I would like to thank the W Hotel in Austin for giving me the opportunity to use 
one of their bathrooms, both for the call of nature and to test the image stabilization of the 
14-140mm lens.  This was shot at 0.8th of a second (as I understand it that's almost a full second) wide open.  And to make the test even more punishing it was right after leaving Caffe Medici and their wonderful, full strength, cappuccino.  I'll say that the IS works pretty darn well.

If you click on the photos they get bigGER.

As far as bulk and weight goes, it feels to me like the GH2 is right in the middle between one of my full sized Canons (think 5D2) and the Olympus EP3.

Always fun to start the year out with a new toy.  So far 2012 is exceeding my expectations.  I hope it's a great year for you and everyone else.

a program note:  The "no comments" initiative we embarked on in mid-December has yielded remarkable results.  The emotional comfort metrics are out of the ballpark.  We'll keep it in place just a bit longer until we get a good idea of how this year is panning out.  If you really need to comment you are always welcome on our Flickr forum:  http://www.flickr.com/groups/visualsciencelab


2011. The year in review.

For me 2011 was the year of LEDs.  I started writing a book about how photographers and videographers use LEDs as main light sources in late 2010 but the bulk of the writing and shooting for the book was done in 2011.  And I learned a great deal not just about LEDs but about how our choices of tools tend to shape our vision as artists.  For example, it's easy to shoot without blur if you use flash, and it's easy to shoot at smaller apertures when you use bigger studio flashes but there's always a trade off.  Every stop smaller means more and more is in focus and that might not be the effect you want if you really stop to think about it.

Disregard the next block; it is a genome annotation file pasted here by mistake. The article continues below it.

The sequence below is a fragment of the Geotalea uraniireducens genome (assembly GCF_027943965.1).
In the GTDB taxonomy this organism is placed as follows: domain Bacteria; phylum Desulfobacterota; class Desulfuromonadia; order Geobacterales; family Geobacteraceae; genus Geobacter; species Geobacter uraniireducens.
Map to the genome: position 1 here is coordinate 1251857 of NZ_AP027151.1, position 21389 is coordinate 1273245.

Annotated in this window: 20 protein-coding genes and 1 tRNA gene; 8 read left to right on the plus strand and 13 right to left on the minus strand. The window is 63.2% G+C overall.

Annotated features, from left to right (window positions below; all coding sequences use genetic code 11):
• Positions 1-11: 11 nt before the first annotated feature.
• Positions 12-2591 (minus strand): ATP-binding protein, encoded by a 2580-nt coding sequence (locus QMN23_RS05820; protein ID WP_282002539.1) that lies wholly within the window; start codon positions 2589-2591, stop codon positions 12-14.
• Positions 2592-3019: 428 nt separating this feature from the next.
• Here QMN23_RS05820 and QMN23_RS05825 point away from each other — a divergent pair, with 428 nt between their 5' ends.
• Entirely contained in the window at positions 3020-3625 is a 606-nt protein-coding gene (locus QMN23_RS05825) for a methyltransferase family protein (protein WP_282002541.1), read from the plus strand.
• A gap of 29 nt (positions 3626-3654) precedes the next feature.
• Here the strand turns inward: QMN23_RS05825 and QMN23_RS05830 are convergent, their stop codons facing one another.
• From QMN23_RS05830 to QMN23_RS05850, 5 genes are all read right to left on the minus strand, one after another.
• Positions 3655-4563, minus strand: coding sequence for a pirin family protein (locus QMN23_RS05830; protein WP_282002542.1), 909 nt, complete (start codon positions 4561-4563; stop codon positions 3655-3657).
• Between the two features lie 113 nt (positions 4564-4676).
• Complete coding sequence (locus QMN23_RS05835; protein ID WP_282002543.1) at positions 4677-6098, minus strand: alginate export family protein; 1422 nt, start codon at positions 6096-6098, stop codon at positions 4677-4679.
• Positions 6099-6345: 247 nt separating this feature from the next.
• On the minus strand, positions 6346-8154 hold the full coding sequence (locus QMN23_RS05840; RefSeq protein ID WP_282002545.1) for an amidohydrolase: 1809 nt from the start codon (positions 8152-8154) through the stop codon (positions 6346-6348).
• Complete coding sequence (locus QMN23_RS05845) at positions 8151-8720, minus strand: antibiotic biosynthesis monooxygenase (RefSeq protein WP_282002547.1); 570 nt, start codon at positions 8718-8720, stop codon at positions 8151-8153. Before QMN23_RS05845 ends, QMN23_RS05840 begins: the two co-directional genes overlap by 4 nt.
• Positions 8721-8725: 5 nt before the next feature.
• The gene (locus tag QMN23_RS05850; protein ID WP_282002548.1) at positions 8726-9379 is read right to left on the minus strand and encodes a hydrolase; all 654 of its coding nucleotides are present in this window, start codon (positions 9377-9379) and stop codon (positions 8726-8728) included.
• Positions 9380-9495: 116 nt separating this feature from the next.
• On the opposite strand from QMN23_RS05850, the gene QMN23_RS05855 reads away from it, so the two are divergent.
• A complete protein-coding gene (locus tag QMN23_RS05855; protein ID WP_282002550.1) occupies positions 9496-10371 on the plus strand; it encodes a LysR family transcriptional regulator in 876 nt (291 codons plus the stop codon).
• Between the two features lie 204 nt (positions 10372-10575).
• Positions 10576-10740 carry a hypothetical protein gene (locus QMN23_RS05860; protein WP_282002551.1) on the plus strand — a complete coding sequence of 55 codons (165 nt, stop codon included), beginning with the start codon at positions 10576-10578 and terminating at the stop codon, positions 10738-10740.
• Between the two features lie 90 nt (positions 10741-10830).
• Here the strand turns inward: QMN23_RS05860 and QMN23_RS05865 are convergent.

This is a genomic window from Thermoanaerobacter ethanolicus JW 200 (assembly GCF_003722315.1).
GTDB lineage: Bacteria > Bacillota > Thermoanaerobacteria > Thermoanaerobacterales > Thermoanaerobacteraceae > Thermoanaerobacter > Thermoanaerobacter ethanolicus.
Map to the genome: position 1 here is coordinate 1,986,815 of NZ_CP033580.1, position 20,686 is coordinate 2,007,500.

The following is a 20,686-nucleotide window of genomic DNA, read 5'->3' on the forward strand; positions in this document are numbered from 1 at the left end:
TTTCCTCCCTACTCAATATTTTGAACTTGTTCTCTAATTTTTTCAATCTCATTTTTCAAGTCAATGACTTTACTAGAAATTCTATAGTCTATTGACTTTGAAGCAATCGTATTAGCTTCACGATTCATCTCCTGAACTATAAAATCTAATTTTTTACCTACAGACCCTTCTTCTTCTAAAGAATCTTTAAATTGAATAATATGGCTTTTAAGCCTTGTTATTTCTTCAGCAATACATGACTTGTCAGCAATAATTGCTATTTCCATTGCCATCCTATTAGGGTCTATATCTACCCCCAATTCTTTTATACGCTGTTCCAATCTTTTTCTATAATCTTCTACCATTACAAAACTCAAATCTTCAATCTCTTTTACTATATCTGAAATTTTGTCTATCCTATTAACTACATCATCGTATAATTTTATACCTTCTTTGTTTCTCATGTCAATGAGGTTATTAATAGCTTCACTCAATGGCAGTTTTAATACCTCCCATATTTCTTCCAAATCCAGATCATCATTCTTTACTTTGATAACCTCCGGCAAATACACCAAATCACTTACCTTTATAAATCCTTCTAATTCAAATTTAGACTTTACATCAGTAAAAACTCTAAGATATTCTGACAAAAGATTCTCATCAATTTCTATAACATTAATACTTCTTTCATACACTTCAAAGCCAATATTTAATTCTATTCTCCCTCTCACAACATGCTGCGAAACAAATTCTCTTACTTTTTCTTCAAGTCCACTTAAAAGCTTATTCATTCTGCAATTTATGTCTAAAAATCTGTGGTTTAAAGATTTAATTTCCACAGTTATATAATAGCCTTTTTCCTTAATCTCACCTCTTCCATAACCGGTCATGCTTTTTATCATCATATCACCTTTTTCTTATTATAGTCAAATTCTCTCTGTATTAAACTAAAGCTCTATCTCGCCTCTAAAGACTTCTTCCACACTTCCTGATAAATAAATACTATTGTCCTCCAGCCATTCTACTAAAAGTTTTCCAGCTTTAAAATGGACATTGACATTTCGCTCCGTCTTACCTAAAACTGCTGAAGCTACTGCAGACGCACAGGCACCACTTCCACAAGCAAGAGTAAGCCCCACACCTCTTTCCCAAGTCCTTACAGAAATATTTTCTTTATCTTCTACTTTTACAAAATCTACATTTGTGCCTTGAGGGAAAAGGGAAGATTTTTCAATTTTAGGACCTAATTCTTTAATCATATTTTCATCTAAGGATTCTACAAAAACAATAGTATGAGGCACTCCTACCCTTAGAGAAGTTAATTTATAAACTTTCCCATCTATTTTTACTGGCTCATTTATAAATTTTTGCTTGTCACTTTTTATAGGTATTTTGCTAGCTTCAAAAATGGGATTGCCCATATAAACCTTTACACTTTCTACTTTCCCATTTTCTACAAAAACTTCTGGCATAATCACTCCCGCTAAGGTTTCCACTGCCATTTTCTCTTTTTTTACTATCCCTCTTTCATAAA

I learned that it's fun to work at the edge.  A lot of lenses fall apart when you get close to wide open and a lot of us aren't as great at focusing as we think we are.  Neither are our cameras.  DSLR's are fast but the trade off, at least at the widest apertures, is accuracy.  Shooting with continuous lights that aren't as powerful as tungsten lights means having to pay more attention to technique.  Depth of field is a fickle ally at f2...

I learned that writing a book about a subject that is just becoming popular is harder than writing a book about something you've been practicing for 20+ years. (Go figure...).  To the best of my knowledge my LED book will be the first book dedicated to showing photographers what's out there and how (and why) to use it.  This means that you can't really research much on the web besides product availability and manufacturer hyperbole.  You have to actually buy the stuff and play with it and use it until you get the hang of it.  And then you have to translate what you learned.  I'm sure, in a year, there will be dozens and dozens of books that deal with the same subject and I'm equally certain that most of them will use the entrails of mine to make a new product.  Happens all the time in the book business.  One only has to look at all the "Small flash on location" books that have hit the market in the last three years to see that.